It’s sport’s final frontier: man versus machine in a battle for supremacy, and Bundesliga giants Borussia Dortmund and Hoffenheim are at the forefront of the futuristic fight.

With the game’s technology-based training methods advancing at an especially rapid rate, clubs and coaches are always on the lookout for new ways to gain an edge over their opponents. And one of the developments in the race to maximise player sharpness is the 'Footbonaut'.

Hoffenheim's Kerem Demirbay (right) likes to hone his silky skills inside the Footbonaut.
Hoffenheim's Kerem Demirbay (right) likes to hone his silky skills inside the Footbonaut. © imago / Ed Gar

There are no teammates alongside you, no coach shouting instructions, you enter the Footbonaut realm alone, facing a battle against a shrewd machine. You will be tested on reaction, vision, precision and skill, and it all comes in the form of controlling the ball and making the right pass.

Footbonaut was the brainchild of Christian Güttler, who put his plans for the device together in Berlin. Within a robotic cage encompassing just 14 metres, footballs shoot out from different angles and at different speeds. A ball can drop from above or fly out at ground level. Each player must control and pass the ball to a highlighted square. In total, there are 72 lighted panels. A red colour signals that a ball is about to arrive, while green represents where the player must pass it to.

Footballs can shoot out at top speeds of 62 miles per hour, but rarely reach that sort of velocity. The average pace on each ball ranges between 37 and 44 mph in order to mimic a real life in-game situation as closely as possible. The pace and variables of each session can be controlled via a mobile phone app from an adjacent room.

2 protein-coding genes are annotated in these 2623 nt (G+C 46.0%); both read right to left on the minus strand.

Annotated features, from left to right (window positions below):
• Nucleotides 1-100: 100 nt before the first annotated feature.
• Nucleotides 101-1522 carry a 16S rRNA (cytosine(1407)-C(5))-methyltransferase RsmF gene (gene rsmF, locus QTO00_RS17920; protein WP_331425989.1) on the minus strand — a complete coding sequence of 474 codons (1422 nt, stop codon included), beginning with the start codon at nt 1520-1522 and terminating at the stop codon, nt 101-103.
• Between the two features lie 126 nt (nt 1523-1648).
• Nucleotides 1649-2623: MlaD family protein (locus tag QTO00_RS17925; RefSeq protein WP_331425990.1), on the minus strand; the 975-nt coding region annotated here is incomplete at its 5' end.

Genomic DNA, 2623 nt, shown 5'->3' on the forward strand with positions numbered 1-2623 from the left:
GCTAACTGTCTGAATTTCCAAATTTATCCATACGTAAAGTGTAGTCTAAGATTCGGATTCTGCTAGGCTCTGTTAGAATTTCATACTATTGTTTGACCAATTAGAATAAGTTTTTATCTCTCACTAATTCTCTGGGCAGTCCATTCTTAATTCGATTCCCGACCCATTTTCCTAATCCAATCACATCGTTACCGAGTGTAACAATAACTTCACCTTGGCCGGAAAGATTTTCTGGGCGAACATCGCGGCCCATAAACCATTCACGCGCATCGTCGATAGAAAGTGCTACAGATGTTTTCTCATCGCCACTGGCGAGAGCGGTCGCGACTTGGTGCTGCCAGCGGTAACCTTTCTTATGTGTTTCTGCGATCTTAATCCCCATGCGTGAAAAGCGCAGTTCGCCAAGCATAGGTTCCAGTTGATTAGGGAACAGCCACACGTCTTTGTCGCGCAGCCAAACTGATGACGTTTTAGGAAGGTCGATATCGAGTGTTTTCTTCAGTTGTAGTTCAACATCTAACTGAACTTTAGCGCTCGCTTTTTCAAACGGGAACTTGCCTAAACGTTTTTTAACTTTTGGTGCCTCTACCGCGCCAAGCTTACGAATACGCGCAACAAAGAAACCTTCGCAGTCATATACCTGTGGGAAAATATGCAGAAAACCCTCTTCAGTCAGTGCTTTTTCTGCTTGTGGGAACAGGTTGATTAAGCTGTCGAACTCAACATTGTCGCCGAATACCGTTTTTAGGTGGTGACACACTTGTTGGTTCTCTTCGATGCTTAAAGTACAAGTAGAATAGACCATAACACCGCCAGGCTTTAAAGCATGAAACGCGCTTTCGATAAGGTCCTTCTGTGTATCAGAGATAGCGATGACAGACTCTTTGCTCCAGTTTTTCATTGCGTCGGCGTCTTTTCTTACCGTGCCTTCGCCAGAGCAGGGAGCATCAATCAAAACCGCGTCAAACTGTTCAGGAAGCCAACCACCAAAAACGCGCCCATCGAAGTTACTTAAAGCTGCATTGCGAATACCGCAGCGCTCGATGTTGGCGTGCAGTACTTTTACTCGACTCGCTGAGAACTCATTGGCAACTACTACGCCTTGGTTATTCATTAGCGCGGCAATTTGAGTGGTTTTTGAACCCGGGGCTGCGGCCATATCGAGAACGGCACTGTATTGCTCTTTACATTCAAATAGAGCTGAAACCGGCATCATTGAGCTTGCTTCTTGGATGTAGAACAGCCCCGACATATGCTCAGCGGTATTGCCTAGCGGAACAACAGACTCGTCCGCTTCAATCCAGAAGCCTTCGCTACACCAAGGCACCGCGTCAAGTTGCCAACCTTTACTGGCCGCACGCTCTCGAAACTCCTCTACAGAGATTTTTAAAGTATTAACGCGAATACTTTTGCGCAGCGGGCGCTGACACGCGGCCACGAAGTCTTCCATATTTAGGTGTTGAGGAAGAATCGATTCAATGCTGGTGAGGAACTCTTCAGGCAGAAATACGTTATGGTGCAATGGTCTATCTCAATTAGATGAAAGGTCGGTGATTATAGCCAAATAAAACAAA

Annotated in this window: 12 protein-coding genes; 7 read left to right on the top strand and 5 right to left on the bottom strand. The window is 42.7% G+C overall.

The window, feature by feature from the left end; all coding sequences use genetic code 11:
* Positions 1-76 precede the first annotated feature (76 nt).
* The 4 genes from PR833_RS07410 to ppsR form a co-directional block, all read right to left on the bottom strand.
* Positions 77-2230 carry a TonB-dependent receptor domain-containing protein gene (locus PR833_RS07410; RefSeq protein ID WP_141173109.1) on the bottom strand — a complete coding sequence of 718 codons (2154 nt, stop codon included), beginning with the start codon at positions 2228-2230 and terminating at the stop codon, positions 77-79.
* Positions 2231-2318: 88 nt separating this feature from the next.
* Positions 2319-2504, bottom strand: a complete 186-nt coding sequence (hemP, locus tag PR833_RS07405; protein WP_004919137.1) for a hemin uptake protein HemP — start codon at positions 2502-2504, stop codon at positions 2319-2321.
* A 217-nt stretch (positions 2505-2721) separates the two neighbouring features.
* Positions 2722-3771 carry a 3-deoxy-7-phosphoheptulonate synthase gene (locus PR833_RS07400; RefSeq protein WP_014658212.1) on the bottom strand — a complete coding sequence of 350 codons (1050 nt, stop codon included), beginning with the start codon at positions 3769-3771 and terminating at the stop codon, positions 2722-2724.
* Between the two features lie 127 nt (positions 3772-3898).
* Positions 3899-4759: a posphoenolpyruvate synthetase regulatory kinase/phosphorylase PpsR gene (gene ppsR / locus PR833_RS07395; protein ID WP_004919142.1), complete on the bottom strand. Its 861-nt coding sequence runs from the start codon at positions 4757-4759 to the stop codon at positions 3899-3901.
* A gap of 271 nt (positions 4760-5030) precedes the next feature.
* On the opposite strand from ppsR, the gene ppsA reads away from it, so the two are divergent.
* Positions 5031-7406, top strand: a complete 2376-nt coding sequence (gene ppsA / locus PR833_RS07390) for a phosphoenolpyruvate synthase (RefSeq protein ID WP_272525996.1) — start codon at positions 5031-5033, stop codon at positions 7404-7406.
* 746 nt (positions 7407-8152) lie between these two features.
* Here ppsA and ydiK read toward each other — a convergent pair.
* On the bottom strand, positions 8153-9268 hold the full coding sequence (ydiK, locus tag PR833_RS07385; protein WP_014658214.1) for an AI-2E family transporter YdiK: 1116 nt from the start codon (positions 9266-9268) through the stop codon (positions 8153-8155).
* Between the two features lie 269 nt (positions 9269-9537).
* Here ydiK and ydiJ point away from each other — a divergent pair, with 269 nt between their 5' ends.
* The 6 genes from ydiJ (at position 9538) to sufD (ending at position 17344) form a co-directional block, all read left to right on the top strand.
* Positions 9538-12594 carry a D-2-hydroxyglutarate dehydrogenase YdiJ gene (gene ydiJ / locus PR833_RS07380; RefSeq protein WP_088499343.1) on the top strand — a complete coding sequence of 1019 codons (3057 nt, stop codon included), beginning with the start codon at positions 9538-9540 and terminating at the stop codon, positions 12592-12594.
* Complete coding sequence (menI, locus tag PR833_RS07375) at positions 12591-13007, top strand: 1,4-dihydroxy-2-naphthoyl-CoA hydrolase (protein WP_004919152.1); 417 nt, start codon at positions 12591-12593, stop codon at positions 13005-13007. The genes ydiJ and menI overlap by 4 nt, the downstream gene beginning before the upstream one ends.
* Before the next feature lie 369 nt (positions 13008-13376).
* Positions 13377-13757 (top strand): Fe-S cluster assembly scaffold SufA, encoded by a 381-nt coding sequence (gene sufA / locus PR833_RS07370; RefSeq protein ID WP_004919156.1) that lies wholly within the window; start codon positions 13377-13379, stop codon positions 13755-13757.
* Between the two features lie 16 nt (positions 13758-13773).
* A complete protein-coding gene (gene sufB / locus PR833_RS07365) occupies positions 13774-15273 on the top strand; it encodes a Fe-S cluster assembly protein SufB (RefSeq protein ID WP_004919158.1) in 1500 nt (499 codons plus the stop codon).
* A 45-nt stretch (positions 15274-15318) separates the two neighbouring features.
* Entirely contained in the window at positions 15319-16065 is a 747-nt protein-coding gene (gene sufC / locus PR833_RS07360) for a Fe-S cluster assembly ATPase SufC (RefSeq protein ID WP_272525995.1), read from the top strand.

At present, there are only three Footbonauts in the world. Borussia Dortmund were the first to obtain one while Hoffenheim added theirs in 2014. The third machine is located at the Aspire Academy in Qatar, where the country’s national team is building towards their hosting of the 2022 FIFA World Cup. 

There are those who feel that the Footbonaut is responsible for Germany’s success at the 2014 World Cup, with the player who scored the winning goal in the final, Mario Götze, having the advantage of countless hours of practice on the impressive device at his boyhood club in his formative years

At Dortmund, the Footbonaut is incorporated at all age groups at its academy and training base, and is used by the nine-year-old future stars right up to the senior players who light up the Bundesliga today. "Being [within the Footbonaut] is quite a special feeling," explained BVB defender Marc Bartra. "There aren’t many clubs in the world who can boast this kind of technology and way of working. I feel lucky to be able to train here," the Spain international added.

Hoffenheim, too, have explained the importance of using the Footbonaut as part of their training set-up. "We use it everyday; it’s completely integrated in our system," the Sinsheimers’ sporting coordinator Rafael Hoffner, said. "I’m not sure with what frequency Dortmund use theirs, but here we have it on throughout the day. All of our teams and players use it, it’s part of our daily training regime," Hoffner continued. 

It’s clear that the Footbonaut cannot replace real matches or on-field training sessions, however, this fascinating robotic cage may one day become a fundamental aspect in helping all players to prepare well. For those looking to perfect their pass and react skills, the Footbonaut provides the perfect solution.

Watch: Take a tour of the Footbonaut

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